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A wart is a non-cancerous skin growth that occurs when a virus called human papillomavirus (HPV) infects the surface layer of the skin. In most cases, warts have a roughened surface and a clearly defined boundary. They most commonly occur on the fingers, hands, and arms, but can occur almost anywhere. Warts on the bottom of the feet are called plantar warts, and those that occur in the genital area are called genital warts.
Warts are usually painless. However, when they occur in an area that causes them to be subjected to pressure or rubbing, such as the bottom of the foot (plantar warts), they can become extremely tender. Genital warts that occur on the cervix are associated with a significantly increased risk of cervical dysplasia.
Conventional treatment for warts primarily involves a variety of methods to directly remove them. Over-the-counter topical treatments containing salicylic acid gradually dissolve the wart, but may take many weeks to work. (Note: Do not use this method on genital warts.) Podophyllin, trichloroacetic acid (TCA), and cantharidin are other substances that may be applied to a wart to remove it and which may be more effective, but they are generally only applied by a physician in an office setting. Other methods of wart-removal include freezing the wart with liquid nitrogen (cryotherapy), burning the wart, removing it with a laser, or cutting it out.
A completely different approach involves stimulating the immune system to destroy the wart. The drug Aldara (imiquimod) is the most common approach of this type, although injections of the immune-stimulating substance interferon are sometimes tried as well.
Principal Proposed Natural Treatments
Warts often disappear on their own, as if the body has gotten “fed up” and decided to mount an immune response to remove them. Some evidence indicates that the body can be encouraged to do so through the use of the power of suggestion.
Hypnotherapy may be regarded as the deliberate use of the power of suggestion for therapeutic benefit. In three controlled studies enrolling a total of 180 people with warts, use of hypnosis caused warts to regress to a significantly greater extent than no treatment, placebo treatment, or (in one of the studies) salicyclic acid treatment.1,2 Another study found that fake treatment with an x-ray machine can cause children’s warts to disappear.3 For more information, see the full hypnosis article.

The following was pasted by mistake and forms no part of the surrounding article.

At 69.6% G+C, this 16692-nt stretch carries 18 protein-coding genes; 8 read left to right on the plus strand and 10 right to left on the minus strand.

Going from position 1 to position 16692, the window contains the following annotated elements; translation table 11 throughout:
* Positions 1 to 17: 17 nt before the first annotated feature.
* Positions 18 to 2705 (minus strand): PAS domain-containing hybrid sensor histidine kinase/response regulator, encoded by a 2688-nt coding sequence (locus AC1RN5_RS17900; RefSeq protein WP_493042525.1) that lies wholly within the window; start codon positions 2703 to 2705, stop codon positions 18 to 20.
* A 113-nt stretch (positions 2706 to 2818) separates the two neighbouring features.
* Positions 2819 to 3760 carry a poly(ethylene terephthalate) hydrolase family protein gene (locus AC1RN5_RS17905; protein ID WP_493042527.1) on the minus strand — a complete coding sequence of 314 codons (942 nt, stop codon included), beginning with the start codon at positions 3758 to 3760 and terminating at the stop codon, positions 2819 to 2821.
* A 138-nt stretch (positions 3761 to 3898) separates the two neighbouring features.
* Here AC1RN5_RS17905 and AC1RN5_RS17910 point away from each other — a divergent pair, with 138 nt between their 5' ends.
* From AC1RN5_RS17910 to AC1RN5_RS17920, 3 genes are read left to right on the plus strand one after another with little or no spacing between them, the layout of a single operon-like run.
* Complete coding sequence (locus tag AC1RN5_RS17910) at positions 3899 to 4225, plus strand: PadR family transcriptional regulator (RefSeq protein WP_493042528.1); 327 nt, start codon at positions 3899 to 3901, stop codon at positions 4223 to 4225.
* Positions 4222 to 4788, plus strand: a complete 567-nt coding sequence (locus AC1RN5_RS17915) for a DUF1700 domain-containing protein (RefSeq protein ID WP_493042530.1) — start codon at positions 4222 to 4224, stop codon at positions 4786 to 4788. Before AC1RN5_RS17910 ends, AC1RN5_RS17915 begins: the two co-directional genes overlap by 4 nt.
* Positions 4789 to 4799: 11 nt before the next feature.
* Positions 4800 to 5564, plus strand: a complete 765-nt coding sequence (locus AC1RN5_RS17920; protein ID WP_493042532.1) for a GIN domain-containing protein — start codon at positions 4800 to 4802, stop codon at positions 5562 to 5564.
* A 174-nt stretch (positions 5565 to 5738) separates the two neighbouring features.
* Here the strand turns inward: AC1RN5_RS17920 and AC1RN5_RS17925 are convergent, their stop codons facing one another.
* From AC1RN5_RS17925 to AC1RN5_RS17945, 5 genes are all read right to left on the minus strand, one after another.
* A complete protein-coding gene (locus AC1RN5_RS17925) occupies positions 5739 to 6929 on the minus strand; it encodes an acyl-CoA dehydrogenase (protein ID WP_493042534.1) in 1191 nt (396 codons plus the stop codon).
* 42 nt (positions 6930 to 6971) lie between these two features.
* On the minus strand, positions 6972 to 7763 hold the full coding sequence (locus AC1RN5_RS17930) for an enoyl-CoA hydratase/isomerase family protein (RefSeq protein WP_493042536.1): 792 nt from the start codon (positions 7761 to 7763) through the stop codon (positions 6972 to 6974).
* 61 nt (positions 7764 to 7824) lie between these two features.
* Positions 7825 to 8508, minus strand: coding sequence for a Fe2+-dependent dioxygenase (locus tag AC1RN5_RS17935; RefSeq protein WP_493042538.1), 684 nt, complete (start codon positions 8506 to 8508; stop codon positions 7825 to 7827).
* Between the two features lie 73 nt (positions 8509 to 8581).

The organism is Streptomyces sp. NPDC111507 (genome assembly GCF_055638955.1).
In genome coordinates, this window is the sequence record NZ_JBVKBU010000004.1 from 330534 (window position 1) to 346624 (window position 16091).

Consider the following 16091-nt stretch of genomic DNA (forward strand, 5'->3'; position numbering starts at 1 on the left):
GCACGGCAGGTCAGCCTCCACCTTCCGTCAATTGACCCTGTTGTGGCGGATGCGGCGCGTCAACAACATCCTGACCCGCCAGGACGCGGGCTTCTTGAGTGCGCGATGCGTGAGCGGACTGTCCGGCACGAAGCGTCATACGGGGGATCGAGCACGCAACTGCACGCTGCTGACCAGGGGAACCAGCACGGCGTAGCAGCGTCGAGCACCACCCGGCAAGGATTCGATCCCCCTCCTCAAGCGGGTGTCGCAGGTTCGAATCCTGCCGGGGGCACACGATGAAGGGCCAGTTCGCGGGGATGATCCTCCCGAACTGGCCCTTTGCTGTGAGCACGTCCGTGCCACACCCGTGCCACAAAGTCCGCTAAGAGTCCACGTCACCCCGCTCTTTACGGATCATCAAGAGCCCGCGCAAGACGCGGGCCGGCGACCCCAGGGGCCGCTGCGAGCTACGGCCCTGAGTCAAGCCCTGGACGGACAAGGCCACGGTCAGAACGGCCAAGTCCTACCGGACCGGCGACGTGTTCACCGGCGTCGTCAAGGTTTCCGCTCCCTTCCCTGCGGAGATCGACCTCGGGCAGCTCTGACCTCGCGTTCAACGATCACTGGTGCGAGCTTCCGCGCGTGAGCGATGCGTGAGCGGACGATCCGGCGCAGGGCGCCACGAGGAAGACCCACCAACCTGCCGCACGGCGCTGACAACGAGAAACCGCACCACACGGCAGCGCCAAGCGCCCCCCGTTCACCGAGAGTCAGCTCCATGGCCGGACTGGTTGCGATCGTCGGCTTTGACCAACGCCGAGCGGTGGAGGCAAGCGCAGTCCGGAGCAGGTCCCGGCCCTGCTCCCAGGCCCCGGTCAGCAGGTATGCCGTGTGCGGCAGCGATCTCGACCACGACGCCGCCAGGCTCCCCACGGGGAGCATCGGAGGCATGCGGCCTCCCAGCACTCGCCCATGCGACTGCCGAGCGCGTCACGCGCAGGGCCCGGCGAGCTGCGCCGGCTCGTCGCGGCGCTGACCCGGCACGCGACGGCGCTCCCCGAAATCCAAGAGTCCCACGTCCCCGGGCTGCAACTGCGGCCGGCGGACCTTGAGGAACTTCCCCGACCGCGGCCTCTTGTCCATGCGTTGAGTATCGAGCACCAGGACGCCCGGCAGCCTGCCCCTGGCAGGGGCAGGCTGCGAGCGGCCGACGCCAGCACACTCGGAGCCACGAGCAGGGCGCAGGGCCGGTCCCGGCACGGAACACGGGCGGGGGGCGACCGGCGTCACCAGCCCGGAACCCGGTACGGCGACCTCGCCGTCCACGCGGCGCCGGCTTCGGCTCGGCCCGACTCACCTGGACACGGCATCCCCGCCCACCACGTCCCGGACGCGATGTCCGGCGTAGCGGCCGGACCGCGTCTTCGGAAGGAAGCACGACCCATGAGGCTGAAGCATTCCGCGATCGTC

Other Proposed Natural Treatments TOP
Numerous herbs and supplements are marketed as part of topical products said to help remove warts. However, there is no meaningful scientific evidence to indicate that any of them are effective.
One somewhat poorly conducted double-blind study hints that high (and potentially toxic) doses of the mineral zinc, taken orally, may be helpful for warts. Al-Gurairi FT, Al-Waiz M, Sharquie KE. Oral zinc sulphate in the treatment of recalcitrant viral warts: randomized placebo-controlled clinical trial. Br J Dermatol. 2002;146:423-31.
The herb bloodroot(Sanguinaria canadensis) is traditionally made into a paste and applied directly to the surface of a wart to dissolve it, in the manner of the topical treatments described above.
Other proposed topical treatments include aloe, colloidal silver, greater celandine, neem, tea tree oil, and other essential oils. These herbs are said to kill viruses. The herb echinacea is also sometimes recommended because it is thought to have immune-stimulating effects. However, there is no meaningful evidence that any of these approaches have any greater wart-removal powers than placebo therapy.
References[ + ]
1. Spanos NP, Stenstrom RJ, Johnston JC. Hypnosis, placebo, and suggestion in the treatment of warts. Psychosom Med. 1988;50:245–260.
2. Spanos NP, Williams V, Gwynn MI. Effects of hypnotic, placebo, and salicylic acid treatments on wart regression. Psychosom Med. 1990;52:109–114.
3. Meineke V, Reichrath J, Reinhold U, et al. Verrucae vulgares in children: successful simulated X-ray treatment (a suggestion-based therapy). Dermatology. 2002;204:287–289.
Last reviewed December 2015 by EBSCO CAM Review Board
Last Updated: 12/15/2015
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